A program on Stephen Myers’s communal farming settlement in Oneida County will be presented at 2 p.m. Sunday, Oct. 23, 2022, at 5255 Pleasant Valley Road, Peterboro. In 1846 a 36-acre parcel of land in Florence was deeded by Gerrit Smith to Stephen and Harriet Myers, abolitionists whose home was an Underground Railroad site in Albany. The Myers had a vision of a village where black families could become self-sufficient and escape the limitations and prejudice of city life. Settlers purchased quarter-acre lots, then additional farmland as funds allowed. The Florence Farming and Lumber Community/Association was established in 1848 and grew to have 80 settlers. The settlement was eventually abandoned due to fear of the Fugitive Slave Law.
Jessica Harney, the presenter of the Florence Settlement program, has been a social studies teacher at Camden High School for 18 years. She teaches MVCC dual-credit U.S. History and state history, global history and psychology and advises several school clubs such as Odyssey of the Mind, Amnesty International Club and the Gender and Sexuality Alliance Club.
Harney is a member of the Underground Railroad Fort Stanwix Committee, a collaborative project with the Organization of American Historians and the National Park Service, which published the 273-page publication “We Took to Ourselves Liberty,” relating to Underground Railroad, abolitionism and African American Life in Oneida County and beyond.
Harney is an educational consultant for the NPS Ranger Teacher Program and “Consider the Source” with the New York State Archives Partnership Trust. She is a member of the Cabinet of Freedom, the governing board of the National Abolition Hall of Fame and Museum.
In 2013, during a BOCES workshop on local historical documents, Harney and Camden High School colleague Jennine Bloomquist became interested in the location of the Florence Settlement. Mary Liz and Paul Stewart from the Myers’s Residence in Albany had also been trying to locate the site. In 2014, Matt Kirk, state Department of Environmental Conservation archeologist conducted a study of the site. Each year, Camden High School students have been involved at the site studying found items, foundations and maps. In 2017, a Pomeroy sign was installed marking the Florence Settlement.
The Florence Settlement presentation is the last program in the NAHOF Induction Weekend, immediately following the Abolitionists Freedom Trail Free Reenactment reception at 1 p.m., also to be held at 5255 Pleasant Valley Road.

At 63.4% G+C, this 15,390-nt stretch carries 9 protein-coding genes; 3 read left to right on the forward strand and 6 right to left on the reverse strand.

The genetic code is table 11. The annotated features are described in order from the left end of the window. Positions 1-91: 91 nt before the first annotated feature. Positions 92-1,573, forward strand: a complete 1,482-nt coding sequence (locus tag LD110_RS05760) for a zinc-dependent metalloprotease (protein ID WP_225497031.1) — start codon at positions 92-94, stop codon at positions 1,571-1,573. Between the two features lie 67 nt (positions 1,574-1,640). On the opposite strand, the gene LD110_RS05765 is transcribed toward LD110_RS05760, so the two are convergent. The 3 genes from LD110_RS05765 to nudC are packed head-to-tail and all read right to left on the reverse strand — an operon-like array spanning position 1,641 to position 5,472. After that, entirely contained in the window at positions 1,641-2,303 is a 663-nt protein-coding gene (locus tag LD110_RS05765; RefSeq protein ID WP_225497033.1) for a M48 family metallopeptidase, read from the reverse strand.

The Abolition Induction Weekend 2022 begins with a Welsh Music and Poetry Tribute to inductee Robert Everett at 7 p.m. Friday, Oct. 21. The evening of music will be held in the Peterboro United Methodist Church.
The next morning at 10 a.m. Saturday, Oct. 22, Norman K. Dann, Ph.D., will provide a guided tour of the Gerrit Smith Estate National Historic Landmark Underground Railroad site, including the grounds and buildings with histories of the 19th-century people who lived and visited there. The afternoon Abolition Symposia introducing the three inductees to the National Abolition Hall of Fame and Museum will include words of the abolitionists.
At 5 p.m. in the building where the New York State Antislavery Society was formed in 1835, the Peterboro United Methodist Church will serve a 19th-century box dinner with menu suggestions from Elizabeth Smith Miller’s “In the Kitchen” cookbook.
At 7:30 a.m. Oct. 23, walkers will register for the Abolitionist Freedom Walk reenacting the walk of 104 abolitionists who escaped the mob threats in Utica by hiring a lumber barge to transport them to Canastota then walked to the antislavery meeting in Peterboro. The 2022 five-mile Freedom Walk will be from Canastota to Clockville and back to Canastota. Brief reenactments and interpretive sign unveilings will take place in Canastota and Clockville, as well as in Peterboro at 1 p.m., where reenactors Ann and Gerrit Smith will welcome abolitionists to a public reception in the safety of Peterboro.
Camden High School students participated in the annual study of the 1848-1860 Florence Farming and Lumber Community/Association.